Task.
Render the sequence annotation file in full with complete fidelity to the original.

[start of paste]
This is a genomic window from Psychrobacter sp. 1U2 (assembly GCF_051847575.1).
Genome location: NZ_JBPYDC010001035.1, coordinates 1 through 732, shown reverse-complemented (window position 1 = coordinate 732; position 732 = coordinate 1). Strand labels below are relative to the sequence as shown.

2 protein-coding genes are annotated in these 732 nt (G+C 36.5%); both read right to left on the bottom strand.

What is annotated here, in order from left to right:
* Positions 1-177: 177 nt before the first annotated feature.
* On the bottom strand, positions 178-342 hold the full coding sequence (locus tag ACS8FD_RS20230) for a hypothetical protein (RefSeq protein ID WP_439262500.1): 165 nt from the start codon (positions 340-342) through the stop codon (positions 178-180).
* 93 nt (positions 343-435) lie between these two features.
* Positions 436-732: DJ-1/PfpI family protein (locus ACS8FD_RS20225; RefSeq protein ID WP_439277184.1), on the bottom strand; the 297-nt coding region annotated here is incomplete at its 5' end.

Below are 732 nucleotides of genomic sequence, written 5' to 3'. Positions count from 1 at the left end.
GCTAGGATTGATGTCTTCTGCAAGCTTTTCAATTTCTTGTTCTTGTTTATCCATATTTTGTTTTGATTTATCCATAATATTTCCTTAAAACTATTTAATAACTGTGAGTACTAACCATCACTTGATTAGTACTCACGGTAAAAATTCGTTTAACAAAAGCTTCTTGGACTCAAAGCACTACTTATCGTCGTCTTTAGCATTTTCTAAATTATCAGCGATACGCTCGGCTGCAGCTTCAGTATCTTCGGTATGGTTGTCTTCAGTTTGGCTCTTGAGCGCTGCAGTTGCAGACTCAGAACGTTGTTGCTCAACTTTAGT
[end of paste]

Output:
This is a genomic window from Psychrobacter sp. 1U2 (assembly GCF_051847575.1).
Genome location: NZ_JBPYDC010001035.1, coordinates 1 through 732, shown reverse-complemented (window position 1 = coordinate 732; position 732 = coordinate 1). Strand labels below are relative to the sequence as shown.

2 protein-coding genes are annotated in these 732 nt (G+C 36.5%); both read right to left on the bottom strand.

What is annotated here, in order from left to right:
* Positions 1-177: 177 nt before the first annotated feature.
* On the bottom strand, positions 178-342 hold the full coding sequence (locus tag ACS8FD_RS20230) for a hypothetical protein (RefSeq protein ID WP_439262500.1): 165 nt from the start codon (positions 340-342) through the stop codon (positions 178-180).
* 93 nt (positions 343-435) lie between these two features.
* Positions 436-732: DJ-1/PfpI family protein (locus ACS8FD_RS20225; RefSeq protein ID WP_439277184.1), on the bottom strand; the 297-nt coding region annotated here is incomplete at its 5' end.

Below are 732 nucleotides of genomic sequence, written 5' to 3'. Positions count from 1 at the left end.
GCTAGGATTGATGTCTTCTGCAAGCTTTTCAATTTCTTGTTCTTGTTTATCCATATTTTGTTTTGATTTATCCATAATATTTCCTTAAAACTATTTAATAACTGTGAGTACTAACCATCACTTGATTAGTACTCACGGTAAAAATTCGTTTAACAAAAGCTTCTTGGACTCAAAGCACTACTTATCGTCGTCTTTAGCATTTTCTAAATTATCAGCGATACGCTCGGCTGCAGCTTCAGTATCTTCGGTATGGTTGTCTTCAGTTTGGCTCTTGAGCGCTGCAGTTGCAGACTCAGAACGTTGTTGCTCAACTTTAGT